Black Panther’s Impact On and Off-Screen

Faith McKesson, Reporter

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The last scene had played out and people began to leave the mid-afternoon screening. I sat in amazement as the credits rolled. I didn’t want to leave. Leaving would mean admitting to the movie ending and I never wanted it to.

I reluctantly stood from my seat and followed my family out of the theater. I couldn’t stop chewing my dad’s ear off about “Black Panther” and how it made me feel; how it made us feel.

Black characters portrayed as royalty, warriors, inventors, and spiritual guides? I had never seen that on screen before–at least not on that level.

I grew up watching Disney classics with no major representation beyond white princesses besides Mulan and Pocahontas. Watching my favorite movies has now become bittersweet as I’ve noticed the lack of black characters in the cast.

Not to mention, the majority of black characters I’ve seen in movies were dealers, gang affiliated, or menaces to society.

Seeing men on screen that look like my dad, and other influential black men in my life, who aren’t being gunned down by the police or victims of gang violence and poverty is the narrative shift I’ve wanted to see expanded on for years.

Chadwick Boseman played the role of T’Challa, the king of Wakanda. His portrayal of the African king was nothing short of precise. From his accent to his stunts, Boseman truly brought the Black Panther to life the second he was shown on screen.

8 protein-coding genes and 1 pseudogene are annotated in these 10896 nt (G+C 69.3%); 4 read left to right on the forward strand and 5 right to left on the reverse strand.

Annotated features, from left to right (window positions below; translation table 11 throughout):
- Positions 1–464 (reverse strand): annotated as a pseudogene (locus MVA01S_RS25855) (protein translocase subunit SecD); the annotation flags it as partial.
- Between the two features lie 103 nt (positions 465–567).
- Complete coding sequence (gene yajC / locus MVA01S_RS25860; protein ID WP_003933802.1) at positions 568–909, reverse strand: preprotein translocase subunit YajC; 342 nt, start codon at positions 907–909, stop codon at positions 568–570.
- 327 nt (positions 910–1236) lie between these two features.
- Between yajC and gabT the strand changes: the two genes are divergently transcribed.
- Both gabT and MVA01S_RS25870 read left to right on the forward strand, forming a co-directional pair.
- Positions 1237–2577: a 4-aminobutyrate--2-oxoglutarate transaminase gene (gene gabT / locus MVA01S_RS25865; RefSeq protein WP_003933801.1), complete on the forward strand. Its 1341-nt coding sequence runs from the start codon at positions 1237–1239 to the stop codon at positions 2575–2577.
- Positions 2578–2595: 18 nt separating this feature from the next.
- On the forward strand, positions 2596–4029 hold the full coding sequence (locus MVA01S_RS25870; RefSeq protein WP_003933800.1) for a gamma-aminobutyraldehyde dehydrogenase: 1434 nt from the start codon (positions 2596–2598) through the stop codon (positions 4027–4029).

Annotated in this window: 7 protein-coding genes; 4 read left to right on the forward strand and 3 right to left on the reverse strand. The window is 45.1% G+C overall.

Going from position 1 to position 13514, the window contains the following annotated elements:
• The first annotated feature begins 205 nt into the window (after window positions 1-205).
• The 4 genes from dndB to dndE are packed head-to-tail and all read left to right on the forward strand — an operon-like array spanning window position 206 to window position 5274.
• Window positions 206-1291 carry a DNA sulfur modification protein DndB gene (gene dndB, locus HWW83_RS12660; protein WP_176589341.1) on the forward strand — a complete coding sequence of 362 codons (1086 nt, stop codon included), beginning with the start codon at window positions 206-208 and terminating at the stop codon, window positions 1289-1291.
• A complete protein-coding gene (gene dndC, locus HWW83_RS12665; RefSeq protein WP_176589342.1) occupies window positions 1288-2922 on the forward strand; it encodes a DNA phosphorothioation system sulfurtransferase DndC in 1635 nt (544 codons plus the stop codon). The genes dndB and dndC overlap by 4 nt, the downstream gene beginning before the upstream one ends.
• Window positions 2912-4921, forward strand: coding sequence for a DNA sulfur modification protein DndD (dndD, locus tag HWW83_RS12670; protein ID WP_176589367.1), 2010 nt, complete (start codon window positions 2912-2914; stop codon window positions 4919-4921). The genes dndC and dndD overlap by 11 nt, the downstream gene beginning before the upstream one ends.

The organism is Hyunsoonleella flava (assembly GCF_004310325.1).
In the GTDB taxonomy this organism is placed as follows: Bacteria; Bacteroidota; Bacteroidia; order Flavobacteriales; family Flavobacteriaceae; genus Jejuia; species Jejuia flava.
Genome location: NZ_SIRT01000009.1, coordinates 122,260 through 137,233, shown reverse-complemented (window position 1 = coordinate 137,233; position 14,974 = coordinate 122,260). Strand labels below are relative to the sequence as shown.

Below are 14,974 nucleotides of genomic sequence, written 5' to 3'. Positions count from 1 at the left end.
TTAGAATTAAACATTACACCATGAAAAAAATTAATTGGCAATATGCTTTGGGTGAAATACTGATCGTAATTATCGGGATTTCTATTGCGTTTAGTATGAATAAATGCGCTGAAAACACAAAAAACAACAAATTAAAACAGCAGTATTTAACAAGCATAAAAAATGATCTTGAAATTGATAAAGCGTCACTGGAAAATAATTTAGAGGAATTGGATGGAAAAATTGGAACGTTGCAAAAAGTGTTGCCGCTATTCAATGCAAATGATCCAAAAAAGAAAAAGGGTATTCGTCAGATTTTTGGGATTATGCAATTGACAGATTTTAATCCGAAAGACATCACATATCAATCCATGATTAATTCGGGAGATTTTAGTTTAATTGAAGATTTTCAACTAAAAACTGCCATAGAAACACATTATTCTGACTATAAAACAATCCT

Another significant character was Erik Killmonger.

Played by Michael B. Jordan, Killmonger was the main antagonist of the film and T’Challa’s archenemy. Left out of Wakanda due to him being an American outsider, Killmonger builds resentment towards his father’s home country and the way they keep themselves hidden from the world. As a child, Killmonger saw racial tension in America grow and how the lives of black people were shaped due to crime and abuse of power structures. Though he was a villain, Killmonger had a method to his madness and was abandoned when he needed Wakanda most.

But black men weren’t the only ones represented in a glorious light. The black women truly stole the show for me.

Specifically, Okoye. “The Walking Dead” actress Danai Gurira played the strong heroine who ruthlessly protected Wakanda with her fellow Dora Milaje warriors. Gurira gave a powerful and passionate performance as a woman loyal to her country and those who hold the throne.

Their skin, their hair, and their presence on screen was enough to make any young black girl proud of their features they’ve so desperately wanted to change due to eurocentric beauty standards.

For me and many young black men and women around the world, “Black Panther” is more than a superhero movie.

It’s a showcase of African-American and African culture. It’s a call for more diversity and casting of black actors in leading roles.

It’s much more than a movie; it’s a movement.


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Black Panther’s Impact On and Off-Screen